It is indeed a good movie, and even reasonably true to human nature.  But if it presents an ideal jury, then it suggests juries are not about guilt.  To explain, I’ll need spoilers, which are below the fold. Continue reading "Are Juries About Guilt?" »

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Exposing Scientist Liberality

A recent survey shows that the US public incorrectly assumes scientists are like them politically:

Public Not Know Scientists Liberal

If the public knew the truth, I expect two effects:

  1. The public would consider scientists to be less authoritative as a neutral source on policy questions, and
  2. Since scientists are respected, the public would become less conservative and more liberal.

Which of these effects would dominate?  Well since scientists tend to endorse liberal policies, the first effect should reduce support for liberal policies while the second should increase it.   So who seems more eager to inform the public about scientist liberality?  If liberals, that suggests the second effect is expected to dominate.  If conservatives, the first effect dominates.   My casual observation is that conservatives are more eager to speak up on this, suggesting the first effect dominates.   So over time I expect the truth will get out, science will lose authority, and scientist support will help liberals less.

Some other results from the survey: Continue reading "Exposing Scientist Liberality" »

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Affirmative Action Isn’t About Uplift

In the spirit of politics isn’t about policy, Shelby Steele:

The original goal of affirmative action was to achieve two redemptions simultaneously. As society gave a preference to its former victims in employment and education, it hoped to redeem both those victims and itself. When America — the world’s oldest and most unequivocal democracy — finally acknowledged in the 1960s its heartless betrayal of democracy where blacks were concerned, the loss of moral authority was profound. …

Affirmative action has always been more about the restoration of legitimacy to American institutions than the uplift of blacks and other minorities. For 30 years after its inception, no one even bothered to measure its effectiveness in minority progress. … Research … has completely failed to show that affirmative action ever closes the academic gap between minorities and whites. … Continue reading "Affirmative Action Isn’t About Uplift" »

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Who Will Fight Group Think?

At TierneyLab, Nickolas Wade complains about groupthink:

Conformity and group-think are attitudes of particular danger in science, an endeavor that is inherently revolutionary because progress often depends on overturning established wisdom. … If the brightest minds on Wall Street got suckered by group-think into believing house prices would never fall, what other policies founded on consensus wisdom could be waiting to come unraveled? Global warming, you say? You mean it might be harder to model climate change 20 years ahead than house prices 5 years ahead? Surely not – how could so many climatologists be wrong?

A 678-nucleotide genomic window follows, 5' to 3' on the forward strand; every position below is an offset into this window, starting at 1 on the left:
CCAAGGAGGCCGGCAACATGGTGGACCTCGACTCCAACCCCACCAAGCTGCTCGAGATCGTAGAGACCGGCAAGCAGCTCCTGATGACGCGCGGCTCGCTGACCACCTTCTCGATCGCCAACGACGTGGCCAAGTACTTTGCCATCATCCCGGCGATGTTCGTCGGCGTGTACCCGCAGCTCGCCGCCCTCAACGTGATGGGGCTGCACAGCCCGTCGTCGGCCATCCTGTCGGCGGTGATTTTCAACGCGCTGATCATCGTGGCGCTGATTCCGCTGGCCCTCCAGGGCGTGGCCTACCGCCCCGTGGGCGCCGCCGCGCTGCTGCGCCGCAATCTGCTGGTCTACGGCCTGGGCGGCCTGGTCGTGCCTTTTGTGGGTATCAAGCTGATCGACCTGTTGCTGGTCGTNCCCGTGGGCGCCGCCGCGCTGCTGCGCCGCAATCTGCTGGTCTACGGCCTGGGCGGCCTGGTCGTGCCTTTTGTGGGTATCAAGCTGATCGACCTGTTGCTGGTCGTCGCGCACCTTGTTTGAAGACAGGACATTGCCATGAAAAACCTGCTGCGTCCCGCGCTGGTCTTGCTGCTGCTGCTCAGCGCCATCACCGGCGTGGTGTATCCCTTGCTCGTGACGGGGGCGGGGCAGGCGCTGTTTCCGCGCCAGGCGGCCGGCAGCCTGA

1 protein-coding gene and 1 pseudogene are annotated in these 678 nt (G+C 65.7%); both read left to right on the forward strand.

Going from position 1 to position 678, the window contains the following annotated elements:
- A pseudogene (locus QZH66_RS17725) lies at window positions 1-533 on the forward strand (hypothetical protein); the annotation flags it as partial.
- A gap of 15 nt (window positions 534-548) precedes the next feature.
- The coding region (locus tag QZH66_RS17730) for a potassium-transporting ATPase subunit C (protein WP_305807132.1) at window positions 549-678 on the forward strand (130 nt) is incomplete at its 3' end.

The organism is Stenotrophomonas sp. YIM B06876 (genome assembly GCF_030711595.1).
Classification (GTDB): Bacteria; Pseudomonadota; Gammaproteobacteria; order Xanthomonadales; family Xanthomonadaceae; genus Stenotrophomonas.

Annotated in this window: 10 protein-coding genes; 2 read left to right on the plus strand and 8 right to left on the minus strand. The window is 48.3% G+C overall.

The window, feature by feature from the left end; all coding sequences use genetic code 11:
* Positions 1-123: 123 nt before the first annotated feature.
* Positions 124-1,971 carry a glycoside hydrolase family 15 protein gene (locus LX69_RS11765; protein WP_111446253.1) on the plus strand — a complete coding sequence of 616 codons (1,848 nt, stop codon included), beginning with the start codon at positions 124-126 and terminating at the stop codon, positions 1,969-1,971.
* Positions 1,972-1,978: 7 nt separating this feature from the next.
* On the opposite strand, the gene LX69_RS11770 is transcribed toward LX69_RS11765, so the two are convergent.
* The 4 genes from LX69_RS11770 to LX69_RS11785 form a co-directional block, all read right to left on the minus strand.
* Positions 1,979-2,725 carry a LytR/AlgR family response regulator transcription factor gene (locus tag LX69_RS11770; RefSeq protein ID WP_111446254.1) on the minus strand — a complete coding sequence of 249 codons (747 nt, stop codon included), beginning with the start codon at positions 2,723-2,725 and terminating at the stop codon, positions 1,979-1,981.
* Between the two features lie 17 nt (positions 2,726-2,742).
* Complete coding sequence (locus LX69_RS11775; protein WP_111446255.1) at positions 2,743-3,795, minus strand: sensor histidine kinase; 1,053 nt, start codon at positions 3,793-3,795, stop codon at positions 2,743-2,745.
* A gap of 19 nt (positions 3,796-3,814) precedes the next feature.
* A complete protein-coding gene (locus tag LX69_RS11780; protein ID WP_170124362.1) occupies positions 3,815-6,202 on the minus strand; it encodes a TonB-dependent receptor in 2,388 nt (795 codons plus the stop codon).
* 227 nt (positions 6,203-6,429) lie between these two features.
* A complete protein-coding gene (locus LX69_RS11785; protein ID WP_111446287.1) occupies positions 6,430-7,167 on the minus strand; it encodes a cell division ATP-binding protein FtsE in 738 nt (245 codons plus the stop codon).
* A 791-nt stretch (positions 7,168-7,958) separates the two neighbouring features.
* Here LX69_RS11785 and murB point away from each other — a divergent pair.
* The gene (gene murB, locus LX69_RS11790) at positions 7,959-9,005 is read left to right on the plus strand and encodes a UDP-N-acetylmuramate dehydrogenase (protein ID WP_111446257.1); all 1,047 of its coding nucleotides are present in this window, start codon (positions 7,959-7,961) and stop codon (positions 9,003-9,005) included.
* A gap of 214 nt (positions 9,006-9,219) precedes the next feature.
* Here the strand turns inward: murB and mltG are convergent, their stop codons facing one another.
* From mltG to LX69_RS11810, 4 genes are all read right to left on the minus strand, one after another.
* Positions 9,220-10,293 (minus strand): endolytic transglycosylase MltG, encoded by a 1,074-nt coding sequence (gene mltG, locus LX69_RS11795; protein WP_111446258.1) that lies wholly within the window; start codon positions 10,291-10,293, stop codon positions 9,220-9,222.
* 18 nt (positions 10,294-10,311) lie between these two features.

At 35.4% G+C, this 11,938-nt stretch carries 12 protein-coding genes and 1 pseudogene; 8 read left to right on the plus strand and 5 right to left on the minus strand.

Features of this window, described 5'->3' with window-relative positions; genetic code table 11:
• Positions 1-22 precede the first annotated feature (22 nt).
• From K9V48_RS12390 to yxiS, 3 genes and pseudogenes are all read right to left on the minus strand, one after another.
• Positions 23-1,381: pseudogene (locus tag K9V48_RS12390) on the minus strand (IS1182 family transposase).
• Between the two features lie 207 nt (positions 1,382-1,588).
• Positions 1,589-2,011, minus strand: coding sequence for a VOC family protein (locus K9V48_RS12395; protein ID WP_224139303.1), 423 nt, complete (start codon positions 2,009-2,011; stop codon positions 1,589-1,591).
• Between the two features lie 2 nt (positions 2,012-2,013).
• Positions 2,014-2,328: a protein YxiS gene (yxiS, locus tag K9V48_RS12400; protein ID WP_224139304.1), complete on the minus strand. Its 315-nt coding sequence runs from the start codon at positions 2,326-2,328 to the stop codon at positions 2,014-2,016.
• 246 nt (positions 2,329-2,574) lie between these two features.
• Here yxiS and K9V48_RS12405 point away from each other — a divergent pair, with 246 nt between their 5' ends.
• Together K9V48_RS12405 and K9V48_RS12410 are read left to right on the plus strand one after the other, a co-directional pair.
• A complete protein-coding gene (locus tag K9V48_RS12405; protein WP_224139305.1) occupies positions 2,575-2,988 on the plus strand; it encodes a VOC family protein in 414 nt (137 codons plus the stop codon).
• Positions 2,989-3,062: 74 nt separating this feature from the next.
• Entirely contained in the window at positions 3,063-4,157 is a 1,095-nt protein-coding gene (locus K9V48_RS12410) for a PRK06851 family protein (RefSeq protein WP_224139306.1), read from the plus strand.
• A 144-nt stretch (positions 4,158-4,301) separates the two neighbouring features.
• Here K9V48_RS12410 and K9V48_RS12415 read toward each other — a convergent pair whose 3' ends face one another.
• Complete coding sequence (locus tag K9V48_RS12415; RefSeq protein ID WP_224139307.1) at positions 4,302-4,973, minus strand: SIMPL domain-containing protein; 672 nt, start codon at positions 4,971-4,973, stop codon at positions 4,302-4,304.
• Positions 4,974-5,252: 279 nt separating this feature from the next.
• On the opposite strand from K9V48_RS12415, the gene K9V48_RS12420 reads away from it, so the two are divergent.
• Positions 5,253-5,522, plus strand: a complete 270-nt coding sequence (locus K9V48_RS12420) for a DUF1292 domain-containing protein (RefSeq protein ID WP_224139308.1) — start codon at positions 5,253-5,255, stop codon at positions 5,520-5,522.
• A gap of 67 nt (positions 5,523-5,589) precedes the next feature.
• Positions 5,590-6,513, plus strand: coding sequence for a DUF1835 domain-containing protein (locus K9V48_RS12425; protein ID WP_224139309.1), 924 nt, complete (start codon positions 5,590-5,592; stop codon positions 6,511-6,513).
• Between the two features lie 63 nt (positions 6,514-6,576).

Wade cites Shiller on group think at the Fed:

Alan Greenspan, the former Federal Reserve chairman, acknowledged in a Congressional hearing last month that he had made an “error” … Mr. Greenspan’s comments may have left the impression that no one in the world could have predicted the crisis. Yet … lots of people were worried about the housing boom and its potential for creating economic disaster. It’s just that the Fed did not take them very seriously.  … Continue reading "Who Will Fight Group Think?" »

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Social Collapse Vid

A talk I gave a year ago at Oxford on “Catastrophe, Social Collapse and Human Extinction” is now available as an online vid here.  Slides here, related paper here.  The talk went beyond the paper to introduce the idea of refuge markets, which I blogged here.

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Popular Fields Less Accurate

From a recent PLOS:

It has been suggested that the reliability of findings published in the scientific literature decreases with the popularity of a research field. Here we provide empirical support for this prediction. We evaluate published statements on protein interactions with data from high-throughput experiments. We find evidence for two distinctive effects. First, with increasing popularity of the interaction partners, individual statements in the literature become more erroneous. Second, the overall evidence on an interaction becomes increasingly distorted by multiple independent testing.

This is an important point: typical academic processes tend to produce more reliable results when no one cares or pays much attention; do not assume they give the same reliability to high profile topics.  I’ve seen this trend clearly in economics.

This trend cuts both ways.  Just because you are part of a field that seems to produce reliable results off in your largely unnoticed corner, don’t assume the high profile bigshots in your field that get more outside attention are as reliable.  And just because the public bigshots in another field that you notice seem to you sloppy and sleezy, don’t assume that those laboring in the shadows of that field know nothing.

This phenomena helps explain why we need prediction markets for academic topics, and why most academics may not preceive that need.